EMANCIPATION, the abolition of chattel slavery and the declaration of the liberties of manumitted Africans and their descendants must be explored from then, to give clarity today. We cannot indulge in the research of our history (with reference to Afro-and other Guyanese) without examining the parallel events that occurred in Europe around the same time, and the customs of colonisation that occurred with savage intensity in Europe before the age of Columbus; unless we do this, we will be narrowed to the amusement and manipulations of the very nations that we seek reparations from. What was the thinking then, of Britain towards the cause of the abolitionists and the decision to abolish slavery, that was a continuation of abolishing the ‘Slave Trade’ in 1808, but not then the same for slaves within the Creole Culture? Was it singularly a moral issue of troubled emotions or a definite, more far-reaching, self-serving strategy? Naturally, it will be a combination of all considerations, but one proposition will triumph from a stronger and deeper look. Within 40 years after the subvention of labour to the plantocracy ( apprenticeship) 1838, in 1878 the Berlin Conference manifested and the nations of Europe plotted and contrived the slicing up and colonising of Africa, the pivotal reason was that Africa had developed systems of ‘Feeding , Housing, clothing and sustaining their health needs. However, their interest and development in methods of mass killing was not a priority, unlike the tribes of Europe; it was not lack of courage, tact or resilience that made Africa succumb, but the absence of the cannon, the new Gatling machine gun and self-reloading rifles, and an innate nurturing of history and philosophy of carnage and plunder, and the reality of an industrialised Europe. It was captured well in the deliberations of Sir Henry Morton Stanley in his disguised colonising policy slogan of” Christianity, Civilisation and Commerce” he estimated to his peers – “If every negro in the Congo bought one Sunday dress and four everyday dresses, it would require 3,840 million yards of Manchester cotton, worth 16 million ?- and this did not include the cloth for winding sheets. A press campaign was orchestrated by Mackinnon and the public was bombarded with optimistic articles on the Congo”-see “ The Scramble For Africa” by Thomas Pakenham; what must be recognised with colonisation is that it cancelled local manufacturing and enforced dependency for supply on the imposed mother country. Thus, the industrial revolution could not succeed with slavery, it needed an independent earning population of subjects, capable of purchasing, for commerce to prosper, and the methods exalted by Sir Morton Stanley had worked well with their own peasants and urban poor across Europe, including the usage of Christianity, with an adopted Euro-Christ, that none dare question, also the Europeans were convinced that a new approach was needed after the terrible failures in the iconic 10-year revolution for ‘Haiti.’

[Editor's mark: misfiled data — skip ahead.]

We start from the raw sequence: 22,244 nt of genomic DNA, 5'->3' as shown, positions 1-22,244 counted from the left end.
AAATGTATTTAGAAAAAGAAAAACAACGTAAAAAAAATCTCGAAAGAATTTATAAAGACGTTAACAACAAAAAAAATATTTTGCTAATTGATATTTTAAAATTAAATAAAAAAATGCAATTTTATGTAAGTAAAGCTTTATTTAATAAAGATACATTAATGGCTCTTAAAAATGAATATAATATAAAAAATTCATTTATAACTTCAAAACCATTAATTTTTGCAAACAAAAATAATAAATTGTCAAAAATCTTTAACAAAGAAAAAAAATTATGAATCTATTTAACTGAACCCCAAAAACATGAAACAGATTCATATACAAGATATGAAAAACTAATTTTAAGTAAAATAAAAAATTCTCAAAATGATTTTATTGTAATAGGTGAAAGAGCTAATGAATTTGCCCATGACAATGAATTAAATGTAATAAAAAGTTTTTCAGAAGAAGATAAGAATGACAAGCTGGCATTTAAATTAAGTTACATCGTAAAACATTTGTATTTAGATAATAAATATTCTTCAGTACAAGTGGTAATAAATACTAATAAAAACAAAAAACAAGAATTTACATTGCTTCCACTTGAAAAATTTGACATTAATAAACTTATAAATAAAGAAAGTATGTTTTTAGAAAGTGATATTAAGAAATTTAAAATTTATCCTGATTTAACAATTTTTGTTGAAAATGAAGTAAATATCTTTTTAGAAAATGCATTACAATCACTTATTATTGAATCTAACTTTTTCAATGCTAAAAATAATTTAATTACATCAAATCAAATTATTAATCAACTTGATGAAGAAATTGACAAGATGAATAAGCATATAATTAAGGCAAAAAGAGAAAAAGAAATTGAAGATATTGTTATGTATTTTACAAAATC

But Emancipation in the English Caribbean ushered in a new age of conflict. The British are by leaps and bounds the most experienced colonisers, and doors were open for the creation of the ‘Colonial’ this was a cultural and educated, but not enlightened creature. But not exclusive to the post-emancipation era, it is a human phenomenon, but nature in her totality counters every deficiency in the evolution, whether physically or intellectually of any group within a specie. My friend and colleague Kimani Nehusi in 1990 in the History Gazette identified the failures of the then Middle class to think holistically and presents to us a recent treasured publication, “A PEOPLE’S POLITICAL HISTORY OF GUYANA 1838 1964” which would contribute to understanding the within challenges of Emancipation as a holistic liberation process, and much better the self-defeating caricature of the “COLONIAL” though he does not use this term. There must still be an exclusive narrative on Emancipation and the challenges of counter seeds planted to disrupt this process, as another colleague (Raul Lucas )inserted at a recent interview we were on, that “Emancipation did not include democracy” we were still British subjects. The following extract is significant on the scene of our Americas and telling of the mechanisms used to subvert Emancipation… “ Garvey who in the first quarter of this century sparked a mass movement based in America but international in scope and potential, was cast into federal prison then exiled to England; W.E.B. DuBois, one of the intellectual giants of the modern world, was silenced and isolated in America as viciously and effectively as the racist regime in South Africa had silenced and isolated such leaders of the Black masses as Chief Albert Luthuli, or as the British in Kenya once silenced and isolated Jomo Kenyatta. After attempts to cast him into prison on trumped-up charges had failed, DuBois went into exile in Ghana and later renounced the bitter citizenship of the land of his birth. Paul Robeson was at the apex of an illustrious career. His crime was to speak out on behalf of the suffering masses he had ascended from. Through a coordinated and sustained effort, Robeson became the object of (media) character assassinations and economic boycotts; broken financially and heartbroken to see Black Uncle Toms-(colonials) working assiduously to destroy him and keep their own people down. Robeson’s spirit was crushed, his health subverted, and his career destroyed”; see-Soul on Ice by Eldridge Cleaver.
The contributions towards global Emancipation for Africans and African descendants over the past century and a half must not be isolated from the greater understanding of the anatomy of Emancipation, take time to read and explore, as COVID-19 restricts us, that this is not just a holiday, it is the GENESIS OF MODERN GUYANA, and a field of conflict wherever the desire for our self-determination leads.